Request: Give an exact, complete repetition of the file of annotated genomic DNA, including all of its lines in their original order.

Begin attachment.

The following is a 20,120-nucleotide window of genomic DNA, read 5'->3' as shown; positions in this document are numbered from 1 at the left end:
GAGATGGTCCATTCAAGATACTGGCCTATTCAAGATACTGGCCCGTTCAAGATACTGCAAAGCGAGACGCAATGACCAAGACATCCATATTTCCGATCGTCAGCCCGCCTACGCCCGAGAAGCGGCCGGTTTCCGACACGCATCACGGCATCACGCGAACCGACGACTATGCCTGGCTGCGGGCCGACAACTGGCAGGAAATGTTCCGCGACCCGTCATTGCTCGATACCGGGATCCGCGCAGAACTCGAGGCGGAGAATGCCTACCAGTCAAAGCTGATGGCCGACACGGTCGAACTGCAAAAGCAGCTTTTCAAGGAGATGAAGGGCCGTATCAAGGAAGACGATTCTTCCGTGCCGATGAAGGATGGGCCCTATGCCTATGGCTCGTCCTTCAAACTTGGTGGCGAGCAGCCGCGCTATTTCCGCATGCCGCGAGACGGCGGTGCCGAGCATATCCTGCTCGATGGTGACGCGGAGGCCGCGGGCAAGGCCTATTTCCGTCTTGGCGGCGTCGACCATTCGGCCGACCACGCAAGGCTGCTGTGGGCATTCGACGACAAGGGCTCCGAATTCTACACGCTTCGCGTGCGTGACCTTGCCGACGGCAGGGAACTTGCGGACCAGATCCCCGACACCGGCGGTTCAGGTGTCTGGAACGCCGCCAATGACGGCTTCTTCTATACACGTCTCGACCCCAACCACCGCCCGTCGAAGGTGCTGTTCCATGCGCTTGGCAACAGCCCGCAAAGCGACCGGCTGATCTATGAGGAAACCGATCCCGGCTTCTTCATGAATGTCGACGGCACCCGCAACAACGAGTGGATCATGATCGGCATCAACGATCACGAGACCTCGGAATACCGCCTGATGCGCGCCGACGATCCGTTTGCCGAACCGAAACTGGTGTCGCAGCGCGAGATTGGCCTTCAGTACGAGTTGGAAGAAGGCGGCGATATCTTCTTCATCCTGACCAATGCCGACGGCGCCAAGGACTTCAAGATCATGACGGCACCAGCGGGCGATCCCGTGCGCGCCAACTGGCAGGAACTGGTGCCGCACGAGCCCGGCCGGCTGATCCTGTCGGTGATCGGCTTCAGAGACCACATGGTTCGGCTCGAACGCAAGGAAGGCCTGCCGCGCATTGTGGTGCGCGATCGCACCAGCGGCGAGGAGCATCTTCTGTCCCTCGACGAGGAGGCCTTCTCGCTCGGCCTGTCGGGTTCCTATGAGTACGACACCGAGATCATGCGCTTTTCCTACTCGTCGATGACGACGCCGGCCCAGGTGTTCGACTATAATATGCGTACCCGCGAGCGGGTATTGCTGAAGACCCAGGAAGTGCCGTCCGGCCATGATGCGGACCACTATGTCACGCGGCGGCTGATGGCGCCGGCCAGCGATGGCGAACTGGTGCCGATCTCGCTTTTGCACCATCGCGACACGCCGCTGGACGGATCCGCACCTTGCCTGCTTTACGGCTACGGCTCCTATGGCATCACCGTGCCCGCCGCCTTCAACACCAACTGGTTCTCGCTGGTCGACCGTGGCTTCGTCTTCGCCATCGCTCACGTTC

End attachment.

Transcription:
The following is a 20,120-nucleotide window of genomic DNA, read 5'->3' as shown; positions in this document are numbered from 1 at the left end:
GAGATGGTCCATTCAAGATACTGGCCTATTCAAGATACTGGCCCGTTCAAGATACTGCAAAGCGAGACGCAATGACCAAGACATCCATATTTCCGATCGTCAGCCCGCCTACGCCCGAGAAGCGGCCGGTTTCCGACACGCATCACGGCATCACGCGAACCGACGACTATGCCTGGCTGCGGGCCGACAACTGGCAGGAAATGTTCCGCGACCCGTCATTGCTCGATACCGGGATCCGCGCAGAACTCGAGGCGGAGAATGCCTACCAGTCAAAGCTGATGGCCGACACGGTCGAACTGCAAAAGCAGCTTTTCAAGGAGATGAAGGGCCGTATCAAGGAAGACGATTCTTCCGTGCCGATGAAGGATGGGCCCTATGCCTATGGCTCGTCCTTCAAACTTGGTGGCGAGCAGCCGCGCTATTTCCGCATGCCGCGAGACGGCGGTGCCGAGCATATCCTGCTCGATGGTGACGCGGAGGCCGCGGGCAAGGCCTATTTCCGTCTTGGCGGCGTCGACCATTCGGCCGACCACGCAAGGCTGCTGTGGGCATTCGACGACAAGGGCTCCGAATTCTACACGCTTCGCGTGCGTGACCTTGCCGACGGCAGGGAACTTGCGGACCAGATCCCCGACACCGGCGGTTCAGGTGTCTGGAACGCCGCCAATGACGGCTTCTTCTATACACGTCTCGACCCCAACCACCGCCCGTCGAAGGTGCTGTTCCATGCGCTTGGCAACAGCCCGCAAAGCGACCGGCTGATCTATGAGGAAACCGATCCCGGCTTCTTCATGAATGTCGACGGCACCCGCAACAACGAGTGGATCATGATCGGCATCAACGATCACGAGACCTCGGAATACCGCCTGATGCGCGCCGACGATCCGTTTGCCGAACCGAAACTGGTGTCGCAGCGCGAGATTGGCCTTCAGTACGAGTTGGAAGAAGGCGGCGATATCTTCTTCATCCTGACCAATGCCGACGGCGCCAAGGACTTCAAGATCATGACGGCACCAGCGGGCGATCCCGTGCGCGCCAACTGGCAGGAACTGGTGCCGCACGAGCCCGGCCGGCTGATCCTGTCGGTGATCGGCTTCAGAGACCACATGGTTCGGCTCGAACGCAAGGAAGGCCTGCCGCGCATTGTGGTGCGCGATCGCACCAGCGGCGAGGAGCATCTTCTGTCCCTCGACGAGGAGGCCTTCTCGCTCGGCCTGTCGGGTTCCTATGAGTACGACACCGAGATCATGCGCTTTTCCTACTCGTCGATGACGACGCCGGCCCAGGTGTTCGACTATAATATGCGTACCCGCGAGCGGGTATTGCTGAAGACCCAGGAAGTGCCGTCCGGCCATGATGCGGACCACTATGTCACGCGGCGGCTGATGGCGCCGGCCAGCGATGGCGAACTGGTGCCGATCTCGCTTTTGCACCATCGCGACACGCCGCTGGACGGATCCGCACCTTGCCTGCTTTACGGCTACGGCTCCTATGGCATCACCGTGCCCGCCGCCTTCAACACCAACTGGTTCTCGCTGGTCGACCGTGGCTTCGTCTTCGCCATCGCTCACGTTC